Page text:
In a certain embodiment, all messages 121, 122, 123, 124 from channel 120 can require protection. Channel 120, can, for example, be associated with sensitive or proprietary data. Thus, protection for messages from channel 120 can be specified on a per-channel basis and, therefore, each message on channel 120 is designated for protection as indicated by the bold outline around messages 121, 122, 123, and 124. All messages from channel 120 can then be processed by a protection technique before sending on connection 140.
In the example of
As described in more detail below, the decision to apply protection to messages can be based in whole or in part on the properties of connection 140 or on the properties of a message or properties of a channel producing the message, or on a combination of these properties. Further, depending on the embodiment, these properties and decision criteria can change over time. Yet dynamic changes in the properties or decision criteria can be accomplished without any change to connection 140. In one embodiment, for example, connection 140 is an unprotected, i.e., unencrypted connection, and protection is selectively applied as needed to each message.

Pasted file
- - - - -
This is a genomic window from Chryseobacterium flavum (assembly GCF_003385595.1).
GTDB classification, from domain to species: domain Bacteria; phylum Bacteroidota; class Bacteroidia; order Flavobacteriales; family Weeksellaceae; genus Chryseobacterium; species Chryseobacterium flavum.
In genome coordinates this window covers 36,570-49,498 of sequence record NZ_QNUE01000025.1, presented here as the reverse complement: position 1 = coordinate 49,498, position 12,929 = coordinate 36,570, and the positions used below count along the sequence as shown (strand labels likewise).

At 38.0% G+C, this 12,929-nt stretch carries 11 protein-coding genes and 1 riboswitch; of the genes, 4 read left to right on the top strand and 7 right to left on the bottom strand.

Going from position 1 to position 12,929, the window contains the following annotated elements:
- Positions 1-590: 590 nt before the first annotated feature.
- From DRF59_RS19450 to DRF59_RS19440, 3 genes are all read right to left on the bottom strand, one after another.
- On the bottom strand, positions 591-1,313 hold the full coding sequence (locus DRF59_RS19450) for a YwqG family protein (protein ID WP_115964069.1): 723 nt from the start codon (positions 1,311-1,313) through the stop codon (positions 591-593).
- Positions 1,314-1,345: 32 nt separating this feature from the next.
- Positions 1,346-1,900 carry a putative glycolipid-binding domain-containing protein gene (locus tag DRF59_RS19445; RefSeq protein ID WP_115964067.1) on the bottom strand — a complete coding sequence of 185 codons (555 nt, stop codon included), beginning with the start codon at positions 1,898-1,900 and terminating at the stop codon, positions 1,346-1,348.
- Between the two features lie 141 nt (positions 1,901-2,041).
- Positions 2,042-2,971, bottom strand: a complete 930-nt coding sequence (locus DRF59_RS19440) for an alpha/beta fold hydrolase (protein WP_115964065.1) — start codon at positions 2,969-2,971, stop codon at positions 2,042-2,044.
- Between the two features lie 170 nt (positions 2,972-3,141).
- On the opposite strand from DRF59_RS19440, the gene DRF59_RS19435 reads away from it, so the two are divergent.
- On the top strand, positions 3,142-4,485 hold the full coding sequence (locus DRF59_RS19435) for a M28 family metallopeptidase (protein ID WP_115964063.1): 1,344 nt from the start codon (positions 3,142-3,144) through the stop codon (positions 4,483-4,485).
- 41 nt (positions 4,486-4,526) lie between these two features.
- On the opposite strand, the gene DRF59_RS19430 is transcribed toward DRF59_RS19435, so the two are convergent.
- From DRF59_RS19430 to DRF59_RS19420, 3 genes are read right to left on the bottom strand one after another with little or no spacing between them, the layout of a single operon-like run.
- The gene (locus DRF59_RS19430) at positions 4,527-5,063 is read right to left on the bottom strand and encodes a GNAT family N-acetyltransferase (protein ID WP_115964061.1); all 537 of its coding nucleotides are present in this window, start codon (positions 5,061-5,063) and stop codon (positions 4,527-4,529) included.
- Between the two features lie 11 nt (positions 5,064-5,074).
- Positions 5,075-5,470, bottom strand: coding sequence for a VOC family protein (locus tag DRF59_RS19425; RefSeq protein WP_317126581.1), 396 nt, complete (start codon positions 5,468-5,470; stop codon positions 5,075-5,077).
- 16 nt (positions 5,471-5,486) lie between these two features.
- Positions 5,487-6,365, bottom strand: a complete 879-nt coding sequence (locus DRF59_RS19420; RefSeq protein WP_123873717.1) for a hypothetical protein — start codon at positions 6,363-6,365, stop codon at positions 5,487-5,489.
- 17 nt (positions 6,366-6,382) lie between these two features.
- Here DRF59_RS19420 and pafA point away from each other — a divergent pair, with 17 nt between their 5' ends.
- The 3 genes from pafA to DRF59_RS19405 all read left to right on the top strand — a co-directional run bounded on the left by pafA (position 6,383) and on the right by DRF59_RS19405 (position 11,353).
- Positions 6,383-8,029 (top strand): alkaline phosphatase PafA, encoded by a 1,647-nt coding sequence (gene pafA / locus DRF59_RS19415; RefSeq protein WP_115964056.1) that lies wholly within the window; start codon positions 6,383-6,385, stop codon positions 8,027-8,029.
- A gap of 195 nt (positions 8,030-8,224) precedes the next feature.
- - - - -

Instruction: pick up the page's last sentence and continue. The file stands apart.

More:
In another embodiment, connection 140 can be a secure link. For example, connection 140 can be established using SSL. This can be useful if it is known that all messages to be sent across the connection will need protection. This can also be useful if it is known that many messages to be sent will require protection, such that more resources will be required to evaluate and selectively protect each message than using a secure connection. In this way, great flexibility is provided in specification and application of message protection.